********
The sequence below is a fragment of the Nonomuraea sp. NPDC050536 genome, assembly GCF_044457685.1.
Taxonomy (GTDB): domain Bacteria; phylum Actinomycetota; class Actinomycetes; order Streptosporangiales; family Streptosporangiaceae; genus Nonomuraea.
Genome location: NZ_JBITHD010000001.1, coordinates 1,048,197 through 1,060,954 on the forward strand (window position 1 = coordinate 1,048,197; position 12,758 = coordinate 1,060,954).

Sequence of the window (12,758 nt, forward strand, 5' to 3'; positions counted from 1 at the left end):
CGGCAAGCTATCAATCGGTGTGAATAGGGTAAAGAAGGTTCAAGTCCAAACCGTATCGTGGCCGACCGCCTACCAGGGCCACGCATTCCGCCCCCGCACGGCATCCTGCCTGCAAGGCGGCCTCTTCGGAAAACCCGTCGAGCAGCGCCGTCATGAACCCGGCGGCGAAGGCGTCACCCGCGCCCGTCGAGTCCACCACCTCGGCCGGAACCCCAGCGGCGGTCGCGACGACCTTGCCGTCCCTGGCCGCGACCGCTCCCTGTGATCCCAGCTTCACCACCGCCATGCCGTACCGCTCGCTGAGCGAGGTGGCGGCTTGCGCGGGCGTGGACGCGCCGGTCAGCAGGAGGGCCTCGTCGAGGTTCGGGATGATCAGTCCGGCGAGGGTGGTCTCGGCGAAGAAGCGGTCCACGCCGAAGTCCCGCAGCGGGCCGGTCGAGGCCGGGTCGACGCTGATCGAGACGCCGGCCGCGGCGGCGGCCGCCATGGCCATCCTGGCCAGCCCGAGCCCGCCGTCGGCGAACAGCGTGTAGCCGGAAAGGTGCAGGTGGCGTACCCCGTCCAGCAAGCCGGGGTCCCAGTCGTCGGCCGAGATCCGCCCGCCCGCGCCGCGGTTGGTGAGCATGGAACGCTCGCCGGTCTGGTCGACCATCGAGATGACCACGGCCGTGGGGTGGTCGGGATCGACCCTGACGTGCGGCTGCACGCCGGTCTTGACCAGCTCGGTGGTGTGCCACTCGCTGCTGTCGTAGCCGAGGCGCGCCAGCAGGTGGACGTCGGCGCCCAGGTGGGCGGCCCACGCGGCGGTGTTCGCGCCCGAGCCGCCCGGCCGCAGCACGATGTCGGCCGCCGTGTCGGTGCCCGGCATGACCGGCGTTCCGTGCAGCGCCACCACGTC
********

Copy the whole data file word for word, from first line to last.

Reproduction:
The sequence below is a fragment of the Nonomuraea sp. NPDC050536 genome, assembly GCF_044457685.1.
Taxonomy (GTDB): domain Bacteria; phylum Actinomycetota; class Actinomycetes; order Streptosporangiales; family Streptosporangiaceae; genus Nonomuraea.
Genome location: NZ_JBITHD010000001.1, coordinates 1,048,197 through 1,060,954 on the forward strand (window position 1 = coordinate 1,048,197; position 12,758 = coordinate 1,060,954).

Sequence of the window (12,758 nt, forward strand, 5' to 3'; positions counted from 1 at the left end):
CGGCAAGCTATCAATCGGTGTGAATAGGGTAAAGAAGGTTCAAGTCCAAACCGTATCGTGGCCGACCGCCTACCAGGGCCACGCATTCCGCCCCCGCACGGCATCCTGCCTGCAAGGCGGCCTCTTCGGAAAACCCGTCGAGCAGCGCCGTCATGAACCCGGCGGCGAAGGCGTCACCCGCGCCCGTCGAGTCCACCACCTCGGCCGGAACCCCAGCGGCGGTCGCGACGACCTTGCCGTCCCTGGCCGCGACCGCTCCCTGTGATCCCAGCTTCACCACCGCCATGCCGTACCGCTCGCTGAGCGAGGTGGCGGCTTGCGCGGGCGTGGACGCGCCGGTCAGCAGGAGGGCCTCGTCGAGGTTCGGGATGATCAGTCCGGCGAGGGTGGTCTCGGCGAAGAAGCGGTCCACGCCGAAGTCCCGCAGCGGGCCGGTCGAGGCCGGGTCGACGCTGATCGAGACGCCGGCCGCGGCGGCGGCCGCCATGGCCATCCTGGCCAGCCCGAGCCCGCCGTCGGCGAACAGCGTGTAGCCGGAAAGGTGCAGGTGGCGTACCCCGTCCAGCAAGCCGGGGTCCCAGTCGTCGGCCGAGATCCGCCCGCCCGCGCCGCGGTTGGTGAGCATGGAACGCTCGCCGGTCTGGTCGACCATCGAGATGACCACGGCCGTGGGGTGGTCGGGATCGACCCTGACGTGCGGCTGCACGCCGGTCTTGACCAGCTCGGTGGTGTGCCACTCGCTGCTGTCGTAGCCGAGGCGCGCCAGCAGGTGGACGTCGGCGCCCAGGTGGGCGGCCCACGCGGCGGTGTTCGCGCCCGAGCCGCCCGGCCGCAGCACGATGTCGGCCGCCGTGTCGGTGCCCGGCATGACCGGCGTTCCGTGCAGCGCCACCACGTC